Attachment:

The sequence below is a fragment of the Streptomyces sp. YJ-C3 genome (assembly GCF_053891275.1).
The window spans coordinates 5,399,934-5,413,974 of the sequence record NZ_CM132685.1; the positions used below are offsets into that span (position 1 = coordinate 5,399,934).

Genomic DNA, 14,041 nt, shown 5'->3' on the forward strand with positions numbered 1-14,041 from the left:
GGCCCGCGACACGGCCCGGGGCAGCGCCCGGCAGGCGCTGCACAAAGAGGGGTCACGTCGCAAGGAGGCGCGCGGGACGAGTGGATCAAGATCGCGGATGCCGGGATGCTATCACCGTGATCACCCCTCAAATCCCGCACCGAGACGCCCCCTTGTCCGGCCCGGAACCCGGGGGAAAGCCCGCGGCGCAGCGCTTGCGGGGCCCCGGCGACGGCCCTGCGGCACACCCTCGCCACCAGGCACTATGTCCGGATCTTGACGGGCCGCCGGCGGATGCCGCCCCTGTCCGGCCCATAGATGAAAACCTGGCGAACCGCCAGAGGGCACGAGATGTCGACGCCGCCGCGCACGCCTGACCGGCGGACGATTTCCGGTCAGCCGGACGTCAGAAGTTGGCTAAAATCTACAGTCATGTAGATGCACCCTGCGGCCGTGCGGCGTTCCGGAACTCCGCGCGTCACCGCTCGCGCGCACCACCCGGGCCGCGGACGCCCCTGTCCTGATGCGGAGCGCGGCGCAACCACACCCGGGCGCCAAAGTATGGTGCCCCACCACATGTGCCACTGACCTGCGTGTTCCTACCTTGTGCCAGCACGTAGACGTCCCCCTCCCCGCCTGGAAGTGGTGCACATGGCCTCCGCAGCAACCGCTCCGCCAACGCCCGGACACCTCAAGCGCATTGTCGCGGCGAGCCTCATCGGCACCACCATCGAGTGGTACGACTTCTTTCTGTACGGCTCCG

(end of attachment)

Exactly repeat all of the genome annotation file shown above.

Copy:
The sequence below is a fragment of the Streptomyces sp. YJ-C3 genome (assembly GCF_053891275.1).
The window spans coordinates 5,399,934-5,413,974 of the sequence record NZ_CM132685.1; the positions used below are offsets into that span (position 1 = coordinate 5,399,934).

Genomic DNA, 14,041 nt, shown 5'->3' on the forward strand with positions numbered 1-14,041 from the left:
GGCCCGCGACACGGCCCGGGGCAGCGCCCGGCAGGCGCTGCACAAAGAGGGGTCACGTCGCAAGGAGGCGCGCGGGACGAGTGGATCAAGATCGCGGATGCCGGGATGCTATCACCGTGATCACCCCTCAAATCCCGCACCGAGACGCCCCCTTGTCCGGCCCGGAACCCGGGGGAAAGCCCGCGGCGCAGCGCTTGCGGGGCCCCGGCGACGGCCCTGCGGCACACCCTCGCCACCAGGCACTATGTCCGGATCTTGACGGGCCGCCGGCGGATGCCGCCCCTGTCCGGCCCATAGATGAAAACCTGGCGAACCGCCAGAGGGCACGAGATGTCGACGCCGCCGCGCACGCCTGACCGGCGGACGATTTCCGGTCAGCCGGACGTCAGAAGTTGGCTAAAATCTACAGTCATGTAGATGCACCCTGCGGCCGTGCGGCGTTCCGGAACTCCGCGCGTCACCGCTCGCGCGCACCACCCGGGCCGCGGACGCCCCTGTCCTGATGCGGAGCGCGGCGCAACCACACCCGGGCGCCAAAGTATGGTGCCCCACCACATGTGCCACTGACCTGCGTGTTCCTACCTTGTGCCAGCACGTAGACGTCCCCCTCCCCGCCTGGAAGTGGTGCACATGGCCTCCGCAGCAACCGCTCCGCCAACGCCCGGACACCTCAAGCGCATTGTCGCGGCGAGCCTCATCGGCACCACCATCGAGTGGTACGACTTCTTTCTGTACGGCTCCG